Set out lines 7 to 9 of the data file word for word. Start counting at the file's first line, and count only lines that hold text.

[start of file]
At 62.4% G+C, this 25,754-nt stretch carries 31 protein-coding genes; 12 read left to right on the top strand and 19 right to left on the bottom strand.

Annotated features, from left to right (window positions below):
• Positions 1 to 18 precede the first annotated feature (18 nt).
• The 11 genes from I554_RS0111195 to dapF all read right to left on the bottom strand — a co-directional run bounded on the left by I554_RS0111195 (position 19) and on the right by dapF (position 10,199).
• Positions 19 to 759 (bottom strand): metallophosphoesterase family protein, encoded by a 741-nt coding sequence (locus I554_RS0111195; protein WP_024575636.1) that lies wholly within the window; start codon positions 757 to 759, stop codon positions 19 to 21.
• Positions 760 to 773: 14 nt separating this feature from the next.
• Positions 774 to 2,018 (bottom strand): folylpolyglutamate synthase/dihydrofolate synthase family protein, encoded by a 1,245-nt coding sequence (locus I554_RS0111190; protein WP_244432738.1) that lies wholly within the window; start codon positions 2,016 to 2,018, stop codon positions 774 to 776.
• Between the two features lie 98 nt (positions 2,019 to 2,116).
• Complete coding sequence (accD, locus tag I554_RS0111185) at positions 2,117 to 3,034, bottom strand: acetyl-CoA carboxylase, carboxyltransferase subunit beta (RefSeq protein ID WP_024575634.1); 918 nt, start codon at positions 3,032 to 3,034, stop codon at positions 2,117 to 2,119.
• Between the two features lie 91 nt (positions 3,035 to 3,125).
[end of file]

• Positions 774 to 2,018 (bottom strand): folylpolyglutamate synthase/dihydrofolate synthase family protein, encoded by a 1,245-nt coding sequence (locus I554_RS0111190; protein WP_244432738.1) that lies wholly within the window; start codon positions 2,016 to 2,018, stop codon positions 774 to 776.
• Between the two features lie 98 nt (positions 2,019 to 2,116).
• Complete coding sequence (accD, locus tag I554_RS0111185) at positions 2,117 to 3,034, bottom strand: acetyl-CoA carboxylase, carboxyltransferase subunit beta (RefSeq protein ID WP_024575634.1); 918 nt, start codon at positions 3,032 to 3,034, stop codon at positions 2,117 to 2,119.